Presidential Address: Can prayer help surgery?
Department of Surgery, St. John Hospital, Detroit, MI, USA.American journal of surgery (Impact Factor: 2.29). 03/2011; 201(3):275-8. DOI: 10.1016/j.amjsurg.2010.08.029
Article: In Defense of Irreligious Bioethics[Show abstract] [Hide abstract]
ABSTRACT: Some commentators have criticized bioethics as failing to engage religion both as a matter of theory and practice. Bioethics should work toward understanding the influence of religion as it represents people's beliefs and practices, but bioethics should nevertheless observe limits in regard to religion as it does its normative work. Irreligious skepticism toward religious views about health, healthcare practices and institutions, and responses to biomedical innovations can yield important benefits to the field. Irreligious skepticism makes it possible to raise questions that otherwise go unasked and to protect against the overreach of religion. In this sense, bioethics needs a vigorous irreligious outlook every bit as much as it needs descriptive understandings of religion.The American Journal of Bioethics 12/2012; 12(12):3-10. DOI:10.1080/15265161.2012.719262 · 5.29 Impact Factor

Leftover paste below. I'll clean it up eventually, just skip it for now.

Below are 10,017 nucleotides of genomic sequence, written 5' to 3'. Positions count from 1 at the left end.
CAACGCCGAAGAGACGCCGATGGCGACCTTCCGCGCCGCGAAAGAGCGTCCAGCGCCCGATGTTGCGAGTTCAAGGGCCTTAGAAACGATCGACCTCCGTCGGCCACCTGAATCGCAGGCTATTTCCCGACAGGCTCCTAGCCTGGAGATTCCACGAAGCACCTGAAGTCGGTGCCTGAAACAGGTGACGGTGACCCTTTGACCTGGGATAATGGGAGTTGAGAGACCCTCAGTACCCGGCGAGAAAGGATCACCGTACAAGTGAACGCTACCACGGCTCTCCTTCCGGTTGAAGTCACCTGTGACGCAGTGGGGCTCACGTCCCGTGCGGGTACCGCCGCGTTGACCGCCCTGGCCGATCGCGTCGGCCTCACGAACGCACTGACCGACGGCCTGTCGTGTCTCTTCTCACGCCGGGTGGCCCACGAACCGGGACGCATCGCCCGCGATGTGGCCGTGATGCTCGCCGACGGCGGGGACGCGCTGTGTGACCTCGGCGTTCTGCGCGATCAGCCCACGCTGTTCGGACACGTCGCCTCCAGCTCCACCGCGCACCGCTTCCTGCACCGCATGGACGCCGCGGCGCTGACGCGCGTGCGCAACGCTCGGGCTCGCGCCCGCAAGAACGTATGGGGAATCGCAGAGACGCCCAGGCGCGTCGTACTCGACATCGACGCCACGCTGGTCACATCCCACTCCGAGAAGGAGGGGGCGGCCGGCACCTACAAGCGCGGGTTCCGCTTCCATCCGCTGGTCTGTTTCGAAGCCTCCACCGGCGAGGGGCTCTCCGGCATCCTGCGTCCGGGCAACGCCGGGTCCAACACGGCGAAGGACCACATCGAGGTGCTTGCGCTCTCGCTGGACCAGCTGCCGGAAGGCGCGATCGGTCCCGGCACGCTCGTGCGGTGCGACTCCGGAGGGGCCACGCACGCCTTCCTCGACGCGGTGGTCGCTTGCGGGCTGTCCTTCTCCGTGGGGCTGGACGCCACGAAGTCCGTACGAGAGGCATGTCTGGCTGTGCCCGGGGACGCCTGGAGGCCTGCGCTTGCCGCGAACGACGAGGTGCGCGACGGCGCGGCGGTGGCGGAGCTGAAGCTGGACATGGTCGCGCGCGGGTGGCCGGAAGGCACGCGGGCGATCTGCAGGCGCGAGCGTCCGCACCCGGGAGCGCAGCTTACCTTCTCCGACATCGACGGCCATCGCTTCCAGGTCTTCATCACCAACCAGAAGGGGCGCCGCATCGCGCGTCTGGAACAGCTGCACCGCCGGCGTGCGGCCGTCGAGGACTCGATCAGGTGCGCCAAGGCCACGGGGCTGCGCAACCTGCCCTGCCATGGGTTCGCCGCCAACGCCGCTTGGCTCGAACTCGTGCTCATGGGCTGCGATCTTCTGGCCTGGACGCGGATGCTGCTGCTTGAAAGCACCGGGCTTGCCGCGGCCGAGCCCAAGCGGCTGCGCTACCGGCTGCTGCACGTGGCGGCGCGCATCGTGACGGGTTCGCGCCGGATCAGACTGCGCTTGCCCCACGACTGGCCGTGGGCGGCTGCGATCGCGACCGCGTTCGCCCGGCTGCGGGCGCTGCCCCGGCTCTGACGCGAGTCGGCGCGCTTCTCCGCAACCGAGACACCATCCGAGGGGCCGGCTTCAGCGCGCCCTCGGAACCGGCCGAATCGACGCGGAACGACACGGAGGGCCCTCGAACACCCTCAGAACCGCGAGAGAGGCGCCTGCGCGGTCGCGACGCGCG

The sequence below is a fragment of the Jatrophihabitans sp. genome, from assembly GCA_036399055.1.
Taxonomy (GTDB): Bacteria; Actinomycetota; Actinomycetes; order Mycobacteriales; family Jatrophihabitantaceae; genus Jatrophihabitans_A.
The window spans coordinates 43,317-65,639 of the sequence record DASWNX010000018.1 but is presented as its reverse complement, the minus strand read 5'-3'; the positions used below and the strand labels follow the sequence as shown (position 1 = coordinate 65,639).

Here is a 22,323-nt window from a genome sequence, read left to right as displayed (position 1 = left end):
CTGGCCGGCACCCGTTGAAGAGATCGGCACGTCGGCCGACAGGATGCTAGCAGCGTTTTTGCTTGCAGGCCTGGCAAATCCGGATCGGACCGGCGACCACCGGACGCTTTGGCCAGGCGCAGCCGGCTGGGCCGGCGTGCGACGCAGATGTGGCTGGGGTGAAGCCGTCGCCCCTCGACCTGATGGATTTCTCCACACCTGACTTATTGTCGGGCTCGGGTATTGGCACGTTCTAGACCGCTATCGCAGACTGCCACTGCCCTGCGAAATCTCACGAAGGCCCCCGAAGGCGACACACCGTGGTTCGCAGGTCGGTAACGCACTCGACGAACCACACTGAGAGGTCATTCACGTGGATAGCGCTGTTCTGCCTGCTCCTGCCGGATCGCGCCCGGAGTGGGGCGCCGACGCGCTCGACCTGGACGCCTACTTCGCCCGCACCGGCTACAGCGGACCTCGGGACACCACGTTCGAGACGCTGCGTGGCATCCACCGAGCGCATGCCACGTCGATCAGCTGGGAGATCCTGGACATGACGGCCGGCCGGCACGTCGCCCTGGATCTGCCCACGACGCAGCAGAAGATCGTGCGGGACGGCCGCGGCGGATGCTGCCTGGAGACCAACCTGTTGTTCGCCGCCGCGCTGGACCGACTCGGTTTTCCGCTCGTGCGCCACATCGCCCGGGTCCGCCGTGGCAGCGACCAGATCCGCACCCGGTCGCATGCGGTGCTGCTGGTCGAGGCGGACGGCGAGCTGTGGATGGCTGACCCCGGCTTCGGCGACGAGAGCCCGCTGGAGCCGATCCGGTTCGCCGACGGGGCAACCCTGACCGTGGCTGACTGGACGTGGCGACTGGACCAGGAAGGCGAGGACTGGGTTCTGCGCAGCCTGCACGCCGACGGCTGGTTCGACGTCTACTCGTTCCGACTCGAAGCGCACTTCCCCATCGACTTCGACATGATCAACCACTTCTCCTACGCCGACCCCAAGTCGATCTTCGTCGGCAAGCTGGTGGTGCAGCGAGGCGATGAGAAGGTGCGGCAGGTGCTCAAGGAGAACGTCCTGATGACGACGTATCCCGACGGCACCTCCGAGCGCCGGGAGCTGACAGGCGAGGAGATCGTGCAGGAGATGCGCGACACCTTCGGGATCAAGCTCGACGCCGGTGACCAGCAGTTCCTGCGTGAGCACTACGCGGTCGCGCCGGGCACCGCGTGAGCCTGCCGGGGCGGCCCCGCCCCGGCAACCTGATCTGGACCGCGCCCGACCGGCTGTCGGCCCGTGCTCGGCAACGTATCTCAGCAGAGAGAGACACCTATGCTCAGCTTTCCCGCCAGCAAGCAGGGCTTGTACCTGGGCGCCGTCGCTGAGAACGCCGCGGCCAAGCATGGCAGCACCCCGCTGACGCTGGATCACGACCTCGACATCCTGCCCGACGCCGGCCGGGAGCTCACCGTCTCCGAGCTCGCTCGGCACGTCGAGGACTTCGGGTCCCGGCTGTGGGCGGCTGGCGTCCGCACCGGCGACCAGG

Data provided are for informational purposes only. Although carefully collected, accuracy cannot be guaranteed. The impact factor represents a rough estimation of the journal's impact factor and does not reflect the actual current impact factor. Publisher conditions are provided by RoMEO. Differing provisions from the publisher's actual policy or licence agreement may be applicable.